1. One way we can dry up much of the crime in Anchorage is to cite all of the people on the street corner smoking pot. And after that, do a warrant check on them. I think we will find in no time much of the public nuisances will disperse once the word gets out, and all the attendant theft they bring. Guilinani did much of the same thing with the “squeegee men” of NYC. They thought it would cost a fortune to clean these guys out but guess what? The Squeegee Men just faded away and it was cheeper than what they had been doing.

    If the City had even more guts they would do warrant checks to get into Brother Francis or Beans Cafe. It can be so dangerous at these locations that medical staff cannot go without a police escort.

  2. The roots of the crime problem are to be found in society’s permissiveness and toleration of maybe too much stuff, an expanding social welfare state in which idleness is supported and even encouraged, and our politically-correct public dialogue. The marijuana smoker ignored by the police graduates to petty theft, small drug dealing and an act of domestic violence or two. That mutant moves up to the big stuff. Substitution of government handouts and free programs for real jobs is extremely corrosive over time. Most “progressives” think that all of this is just fine.

  3. That’s an interesting map. Where is that map from? What is the URL? I’d like to see it in context.

  4. Well arresting the guy that goes around finding people’s stolen cars is a good way to combat crime. ‘Let Floyd GO!’ arraignment of Anchorage’s newest unlikely folk hero: Floyd Hall, a soft-spoken, self-described “hippie biker rocker” who spends much of his free time finding other people’s stolen cars. Hall estimates he’s helped to find and recover 25 or more stolen vehicles. His crime was showing up the police that say they don’t have time to find stolen cars. Thats not the crime he was charged with but when Police can’t help the people, they will help themselves. Police are more concerned with vigilantism then crime. Look for more vigilantes.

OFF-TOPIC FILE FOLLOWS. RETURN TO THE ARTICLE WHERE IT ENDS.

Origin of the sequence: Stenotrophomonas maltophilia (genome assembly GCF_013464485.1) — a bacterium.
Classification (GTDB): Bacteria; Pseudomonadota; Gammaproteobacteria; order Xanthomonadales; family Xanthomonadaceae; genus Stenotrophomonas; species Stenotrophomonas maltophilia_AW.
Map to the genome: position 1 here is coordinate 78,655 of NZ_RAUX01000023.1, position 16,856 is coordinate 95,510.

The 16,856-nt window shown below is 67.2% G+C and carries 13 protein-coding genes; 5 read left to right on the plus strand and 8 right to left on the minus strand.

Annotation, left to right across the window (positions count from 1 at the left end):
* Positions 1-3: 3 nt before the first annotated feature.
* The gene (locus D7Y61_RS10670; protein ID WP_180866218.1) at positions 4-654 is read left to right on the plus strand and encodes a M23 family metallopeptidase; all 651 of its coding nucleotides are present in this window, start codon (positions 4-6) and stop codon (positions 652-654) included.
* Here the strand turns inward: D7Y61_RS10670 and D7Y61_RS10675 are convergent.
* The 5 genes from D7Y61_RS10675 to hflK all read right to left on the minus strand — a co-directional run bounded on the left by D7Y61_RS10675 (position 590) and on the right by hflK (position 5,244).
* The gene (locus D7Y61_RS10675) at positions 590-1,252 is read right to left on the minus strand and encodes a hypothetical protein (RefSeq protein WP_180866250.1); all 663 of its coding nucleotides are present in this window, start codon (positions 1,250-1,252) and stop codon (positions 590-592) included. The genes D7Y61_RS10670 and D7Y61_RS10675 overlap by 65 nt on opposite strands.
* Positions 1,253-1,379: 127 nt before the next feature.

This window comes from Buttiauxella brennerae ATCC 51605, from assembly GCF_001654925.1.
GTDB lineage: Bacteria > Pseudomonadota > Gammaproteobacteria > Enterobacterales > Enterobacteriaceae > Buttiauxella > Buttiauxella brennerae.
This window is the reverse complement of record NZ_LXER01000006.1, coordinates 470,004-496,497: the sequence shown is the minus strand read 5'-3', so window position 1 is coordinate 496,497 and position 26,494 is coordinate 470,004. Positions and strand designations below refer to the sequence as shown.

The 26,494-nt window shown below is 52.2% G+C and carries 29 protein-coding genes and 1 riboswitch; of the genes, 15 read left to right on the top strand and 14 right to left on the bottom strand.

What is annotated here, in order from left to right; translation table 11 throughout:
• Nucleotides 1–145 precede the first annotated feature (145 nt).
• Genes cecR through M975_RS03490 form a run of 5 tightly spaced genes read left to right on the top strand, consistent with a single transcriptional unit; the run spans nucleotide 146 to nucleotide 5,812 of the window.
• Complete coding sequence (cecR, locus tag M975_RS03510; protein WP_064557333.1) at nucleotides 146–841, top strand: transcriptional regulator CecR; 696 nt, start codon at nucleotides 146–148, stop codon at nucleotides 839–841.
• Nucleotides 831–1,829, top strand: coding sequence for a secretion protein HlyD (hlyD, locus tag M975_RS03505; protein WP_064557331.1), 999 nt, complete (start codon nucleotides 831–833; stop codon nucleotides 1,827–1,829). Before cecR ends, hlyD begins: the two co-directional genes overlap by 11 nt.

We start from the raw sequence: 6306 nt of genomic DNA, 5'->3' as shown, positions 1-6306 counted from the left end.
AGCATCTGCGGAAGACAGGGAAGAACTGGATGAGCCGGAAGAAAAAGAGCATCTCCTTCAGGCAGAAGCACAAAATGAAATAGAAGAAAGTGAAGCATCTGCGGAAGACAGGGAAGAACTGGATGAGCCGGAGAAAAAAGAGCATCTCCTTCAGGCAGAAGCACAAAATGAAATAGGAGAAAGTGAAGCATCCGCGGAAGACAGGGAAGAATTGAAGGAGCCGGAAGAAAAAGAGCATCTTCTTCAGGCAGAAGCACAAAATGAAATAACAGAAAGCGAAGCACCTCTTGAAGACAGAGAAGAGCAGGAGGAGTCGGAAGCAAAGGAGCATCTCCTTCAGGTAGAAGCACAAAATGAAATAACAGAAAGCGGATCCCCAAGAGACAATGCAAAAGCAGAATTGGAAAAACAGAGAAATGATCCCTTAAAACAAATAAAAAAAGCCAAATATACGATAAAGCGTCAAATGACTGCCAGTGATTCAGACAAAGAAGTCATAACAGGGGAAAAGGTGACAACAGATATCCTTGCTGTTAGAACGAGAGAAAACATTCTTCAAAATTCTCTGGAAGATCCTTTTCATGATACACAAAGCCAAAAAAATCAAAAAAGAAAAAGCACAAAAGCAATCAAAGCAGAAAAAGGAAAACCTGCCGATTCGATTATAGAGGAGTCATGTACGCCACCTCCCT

5. Steven- I agree with you on warrant checks. I no longer walk around town like I used to. People are in your face scary. We need to hold people accountable. Want a check, do a drug test, including for pot. When too much is given, we take away people’s ability to dream and the desire to be self-motivating. As for NYC though, they did not fade away. He put the low level criminals on buses and sent them upstate, where the crime continued. Many moved into the town my father lived in. The costs for law enforcement, state and local, skyrocketed in those towns. As someone who moved from NYC because of the crime in the 60’s, he could not believe when Giuliani did it. Prior to that, he liked the mayor. There is no magic cure. It has to be layers of action, accountability, rehab/counseling, decent paying jobs, ways to get back to home villages, and affordable housing. Rents are ridiculous for everyone in this town. The bottom for people is a lot lower than it used to be and to them, it justifies their behavior.